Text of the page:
'There were a lot of tears shed': Saline touring pro shifts from front lines to front nine
Trying to make it as a professional golfer, that's pressure.
Or, well, that used to be pressure.
"It's gonna be a little bit less stressful," Sarah Hoffman said. "Nursing helps me with that perspective."
Hoffman will return to competitive golf this week, as the Symetra Tour — the developmental tour for the LPGA Tour — restarts with the FireKeepers Casino Hotel Championship at Battle Creek Country Club. The Symetra Tour is one of three major professional golf tours restarting the season within a short drive of Metro Detroit, with the LPGA Tour (Toledo) and Champions Tour (Grand Blanc) getting going again next week.
Golf and the rest of the sports world shut down in mid-March, amid the early stages of the COVID-19 pandemic.
Hoffman, a Saline native and Grand Valley State alum, didn't exactly use the pandemic to work on her game. In fact, it wasn't at all fun and games, as she shifted to the front lines as a nurse at University of Michigan Hospital in Ann Arbor.
In early March, Hoffman played a tournament in Winter Haven, Florida, and made the cut, and was excited to carry that momentum to the next tournament in California. Then the shutdown happened.
"I had a condo in Atlanta I was living in, and I was waiting for another update for the tour to figure out my options as far as nursing," Hoffman said over the phone this week. "I was looking for short, four- to six-week travel contracts. The pandemic wasn't as bad in Georgia, and they didn't really need six-week nurses. They wanted 13 weeks. But Michigan was starting to get hit pretty hard.
"Then I got another update from the tour, and it was postponed even further. I needed to come back to Michigan and help my co-workers."
So Hoffman, who typically has worked temporarily at the hospital during golf seasons, called her manager and asked if they needed they help.
Of course, they did.
And by the end of April, as Michigan's COVID-19 death toll was passing 3,000, Hoffman was at UM Hospital. She wasn't in the ICU, where the bulk of the COVID-19 cases were contained, but that surely didn't lessen the toll, particularly emotionally.
"My experience was 1,000 times different than a nurse in the ICU, but for me it was also 1,000 times different than my experience that I normally have there," said Hoffman, 30, who earned her nursing degree in 2013. "You go to the orthopedic floor, where there normally are elective hip and knee replacements. All elective surgeries were canceled. The patient population on my floor was completely different. The only people in (my area of the) hospital needed unplanned emergency surgeries. That's always a scary time, but now you're going through that without the physical support of loved ones. That was one of the hardest parts."
In many ways, with visitors barred from hospitals across the country, nurses had to pull double-duty, balancing their jobs with providing, by proxy, the support usually provided by friends and family.
There also was the constant stress of wondering if you're going to get the coronavirus. Hoffman doesn't have kids, but many of her workers do, and nobody knows for sure who's transmitting to who. Many of the UM Hospital nurses stayed at hotels, to prevent any possible spread on the home front.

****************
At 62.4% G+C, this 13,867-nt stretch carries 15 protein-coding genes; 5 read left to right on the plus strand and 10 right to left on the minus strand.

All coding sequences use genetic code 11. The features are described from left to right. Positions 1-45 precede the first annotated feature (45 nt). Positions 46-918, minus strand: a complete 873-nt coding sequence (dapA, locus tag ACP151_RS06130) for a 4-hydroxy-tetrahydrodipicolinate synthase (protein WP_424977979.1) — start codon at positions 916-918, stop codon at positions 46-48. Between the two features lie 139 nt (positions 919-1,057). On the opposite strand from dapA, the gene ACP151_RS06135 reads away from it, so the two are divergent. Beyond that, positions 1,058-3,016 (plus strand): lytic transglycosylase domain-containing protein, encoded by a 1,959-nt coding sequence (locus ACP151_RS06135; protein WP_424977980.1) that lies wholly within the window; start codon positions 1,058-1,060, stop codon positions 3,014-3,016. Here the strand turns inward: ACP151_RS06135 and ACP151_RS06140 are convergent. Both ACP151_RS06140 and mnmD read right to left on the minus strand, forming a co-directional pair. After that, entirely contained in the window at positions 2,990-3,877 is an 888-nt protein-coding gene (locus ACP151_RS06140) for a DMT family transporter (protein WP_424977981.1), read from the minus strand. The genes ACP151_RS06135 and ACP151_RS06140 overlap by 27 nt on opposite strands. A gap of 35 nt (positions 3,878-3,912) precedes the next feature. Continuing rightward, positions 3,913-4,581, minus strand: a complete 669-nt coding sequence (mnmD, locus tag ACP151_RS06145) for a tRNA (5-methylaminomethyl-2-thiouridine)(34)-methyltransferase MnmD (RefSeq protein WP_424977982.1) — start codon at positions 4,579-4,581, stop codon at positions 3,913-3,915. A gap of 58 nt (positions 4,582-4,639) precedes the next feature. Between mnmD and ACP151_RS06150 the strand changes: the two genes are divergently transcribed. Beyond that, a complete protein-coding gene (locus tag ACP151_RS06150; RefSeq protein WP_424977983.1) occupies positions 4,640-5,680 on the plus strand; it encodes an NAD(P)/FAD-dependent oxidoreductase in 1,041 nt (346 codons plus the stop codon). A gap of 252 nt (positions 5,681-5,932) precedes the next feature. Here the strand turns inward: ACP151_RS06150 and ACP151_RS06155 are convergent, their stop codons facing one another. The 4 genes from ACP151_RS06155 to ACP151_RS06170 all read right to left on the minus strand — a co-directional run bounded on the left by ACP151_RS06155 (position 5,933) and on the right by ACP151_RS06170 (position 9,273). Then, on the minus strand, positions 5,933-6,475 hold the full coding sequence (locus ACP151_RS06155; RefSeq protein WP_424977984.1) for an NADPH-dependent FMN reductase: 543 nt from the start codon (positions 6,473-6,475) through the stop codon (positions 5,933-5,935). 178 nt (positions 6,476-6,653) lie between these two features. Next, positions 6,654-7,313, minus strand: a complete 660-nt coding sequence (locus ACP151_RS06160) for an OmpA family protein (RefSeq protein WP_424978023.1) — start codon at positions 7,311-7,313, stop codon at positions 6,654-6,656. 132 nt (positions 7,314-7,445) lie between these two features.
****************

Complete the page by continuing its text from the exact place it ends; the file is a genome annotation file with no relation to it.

So, in many ways, nurses had to be each other's support systems, too.
"It was a little eerie, to be honest. There were a lot of tears shed," Hoffman said. "As nurses we want to be there, we want to help our patients, but we're terrified that that decision is going to harm our loved ones.
"You're scared for your own health and safety."
Make no mistake, though.
Hoffman would do it again. It's a tap-in.
"One-hundred percent," she said. "Nursing holds a special place in my heart, and I'm very thankful to be able to make an impact in someone's life and maybe make their day a little bit better, when they're having one of the worst days of their lives.
"I didn't want to look back and regret not doing everything I could."
Now, starting Friday in Battle Creek, Hoffman, a three-time All-American in college and once the Great Lakes Intercollegiate Athletic Conference player of the year, will trade in her PPE for her sticks.
She's been getting her game in shape at Travis Pointe Country Club in Ann Arbor, and by the looks of a recent money game — a member, getting a stroke a hole, recently offered her to play her $100 a hole; that was far more cash than she had in her bag, but "let's just say I earned my entry fee into Battle Creek," Hoffman said with a laugh — she's ready to go.
The competitive juices will be flowing again, but that pressure has subsided for many reasons. For starters, she spent months staring real life in the face at UM Hospital.
Also, because of the COVID-19 shutdown, major golf tours have extended playing status through the following season, so there's no instant stress to secure that card for next season.
If she doesn't thrive this week, well, it's not the be-all, end-all. Not even close.
"Any other normal year, maybe I'd say that to myself, but I wouldn't fully embrace it," Hoffman said. "This experience has helped me fully embrace it a little bit more.
"There's not really a downside if I don't play well.
"It's just another week."